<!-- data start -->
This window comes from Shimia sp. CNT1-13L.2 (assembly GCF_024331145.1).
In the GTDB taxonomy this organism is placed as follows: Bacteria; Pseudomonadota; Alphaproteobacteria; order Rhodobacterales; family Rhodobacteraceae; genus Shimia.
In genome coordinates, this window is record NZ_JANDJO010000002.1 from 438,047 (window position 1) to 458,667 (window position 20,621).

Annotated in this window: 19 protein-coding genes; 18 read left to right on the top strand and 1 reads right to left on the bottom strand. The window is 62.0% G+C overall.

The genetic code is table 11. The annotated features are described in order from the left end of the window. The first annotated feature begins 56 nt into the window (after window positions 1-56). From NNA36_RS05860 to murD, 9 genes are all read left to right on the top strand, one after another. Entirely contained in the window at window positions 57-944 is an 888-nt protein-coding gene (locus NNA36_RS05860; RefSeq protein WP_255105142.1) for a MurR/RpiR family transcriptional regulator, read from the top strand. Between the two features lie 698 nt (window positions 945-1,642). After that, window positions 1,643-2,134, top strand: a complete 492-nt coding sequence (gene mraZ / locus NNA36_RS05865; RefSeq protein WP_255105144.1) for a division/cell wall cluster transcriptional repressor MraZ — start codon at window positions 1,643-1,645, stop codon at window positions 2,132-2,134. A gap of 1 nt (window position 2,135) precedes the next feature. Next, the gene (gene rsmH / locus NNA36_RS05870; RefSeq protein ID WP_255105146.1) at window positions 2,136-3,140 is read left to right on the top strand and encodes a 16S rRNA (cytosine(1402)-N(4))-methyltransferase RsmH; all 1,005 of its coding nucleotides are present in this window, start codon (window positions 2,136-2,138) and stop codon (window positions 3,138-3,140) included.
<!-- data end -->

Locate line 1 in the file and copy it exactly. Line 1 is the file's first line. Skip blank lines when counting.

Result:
This window comes from Shimia sp. CNT1-13L.2 (assembly GCF_024331145.1).